When I first became aware of the wolves of Yellowstone it was through watching a few documentaries and an occasional e-mail update. It wasn't until I received an invitation to to see a screening of Lords of Nature from Defenders of Wildlife here in Tucson that I began to realize that something magnificent was going on in Yellowstone and in other areas of the country that was revolutionizing our understanding of the role large predators play in maintaining a healthy ecosystem. Remove large predators from their natural habitats and the habitat retracts and is diminished, other species either over-populate or die off, streams erode, some plants disappear, others invade. We also learned from the Yellowstone wolves that when they are returned to their place in the environment that the negative effects of their absence begin to reverse and the land starts to heal. I remember how excited I was that Yellowstone had begun it's healing after years of the wolves absence from the park. I felt a strange renewal in myself as well because I now knew that there was hope for the earth and I had seen the proof.
At the time I was unaware that the Secretary of the Interior, Ken Salazar had removed the Gray Wolf from it's endangered species designation and states were planning to hunt wolves once again. It was a few short weeks after the screening that news came of the destruction of the Yellowstone National Parks famous Cottonwood Pack. I couldn't believe that anyone could do such a heinous thing and I was deeply saddened. The next morning I sat down and wrote a heart felt editorial for my blog that to this day still attracts regular visits to my site.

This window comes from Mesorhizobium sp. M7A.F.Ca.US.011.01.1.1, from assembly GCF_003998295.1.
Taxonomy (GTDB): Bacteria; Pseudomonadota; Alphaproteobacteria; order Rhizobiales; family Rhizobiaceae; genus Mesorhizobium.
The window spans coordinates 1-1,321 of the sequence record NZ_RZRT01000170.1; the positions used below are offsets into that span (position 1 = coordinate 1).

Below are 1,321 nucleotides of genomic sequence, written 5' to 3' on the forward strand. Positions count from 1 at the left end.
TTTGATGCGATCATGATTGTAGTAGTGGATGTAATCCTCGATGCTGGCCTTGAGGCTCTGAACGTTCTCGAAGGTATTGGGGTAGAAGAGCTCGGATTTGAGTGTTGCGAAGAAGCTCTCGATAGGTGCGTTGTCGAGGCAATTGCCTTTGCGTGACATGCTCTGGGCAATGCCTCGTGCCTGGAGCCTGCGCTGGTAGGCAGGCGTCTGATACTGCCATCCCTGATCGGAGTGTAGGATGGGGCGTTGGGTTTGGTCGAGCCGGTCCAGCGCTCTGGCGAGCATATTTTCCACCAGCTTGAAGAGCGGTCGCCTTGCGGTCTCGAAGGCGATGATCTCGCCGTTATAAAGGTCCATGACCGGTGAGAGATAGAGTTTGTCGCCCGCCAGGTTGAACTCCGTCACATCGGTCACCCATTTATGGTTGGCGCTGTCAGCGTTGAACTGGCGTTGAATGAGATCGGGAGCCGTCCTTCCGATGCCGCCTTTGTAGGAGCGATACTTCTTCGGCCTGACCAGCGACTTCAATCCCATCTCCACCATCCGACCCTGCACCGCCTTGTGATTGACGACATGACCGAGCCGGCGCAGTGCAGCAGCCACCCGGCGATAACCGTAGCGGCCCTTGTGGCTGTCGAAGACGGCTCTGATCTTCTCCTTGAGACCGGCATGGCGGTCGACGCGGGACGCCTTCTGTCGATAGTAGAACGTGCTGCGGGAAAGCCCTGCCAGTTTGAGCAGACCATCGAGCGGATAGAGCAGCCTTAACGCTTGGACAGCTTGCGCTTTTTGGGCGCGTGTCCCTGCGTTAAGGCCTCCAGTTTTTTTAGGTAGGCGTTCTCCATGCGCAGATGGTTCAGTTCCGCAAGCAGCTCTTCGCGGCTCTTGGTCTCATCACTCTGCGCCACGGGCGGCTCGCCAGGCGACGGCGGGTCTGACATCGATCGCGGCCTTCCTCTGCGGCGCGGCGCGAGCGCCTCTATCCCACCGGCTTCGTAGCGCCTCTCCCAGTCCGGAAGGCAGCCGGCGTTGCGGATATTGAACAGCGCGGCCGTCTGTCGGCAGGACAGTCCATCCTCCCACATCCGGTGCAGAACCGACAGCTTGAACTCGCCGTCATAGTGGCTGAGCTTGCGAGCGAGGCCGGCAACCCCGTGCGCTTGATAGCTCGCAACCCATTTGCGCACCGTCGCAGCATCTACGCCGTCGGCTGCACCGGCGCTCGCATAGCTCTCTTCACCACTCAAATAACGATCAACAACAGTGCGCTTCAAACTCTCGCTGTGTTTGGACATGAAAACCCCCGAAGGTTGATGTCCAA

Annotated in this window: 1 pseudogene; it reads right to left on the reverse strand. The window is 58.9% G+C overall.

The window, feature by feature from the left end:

The graying black alpha female 527F was dead and so was the beta female 716F and all of the other adults in the pack destroyed as well, shot with the collars that they wore for scientific research. As cruel as this act was it was only the beginning of an all out assault on wolves which leads me to the lesson of the Cottonwood Pack. If we are ever to achieve lasting success for wolf reintroduction or any other important environmental issue than we must develop 10, 20, 30, 100 year plans that address how to prevent the kind of backsliding that the killing of the Cottonwood Pack and wolf hunting in general represents. It should have been easy to see this coming but our eye was on the wonder of the wolves and not on the enemies of the wolf. The Endangered Species Act will only provide a short respite for those species in trouble. Returning a species to health so that it may be hunted back to near extinction is senseless and heart breaking. There has to be a better way.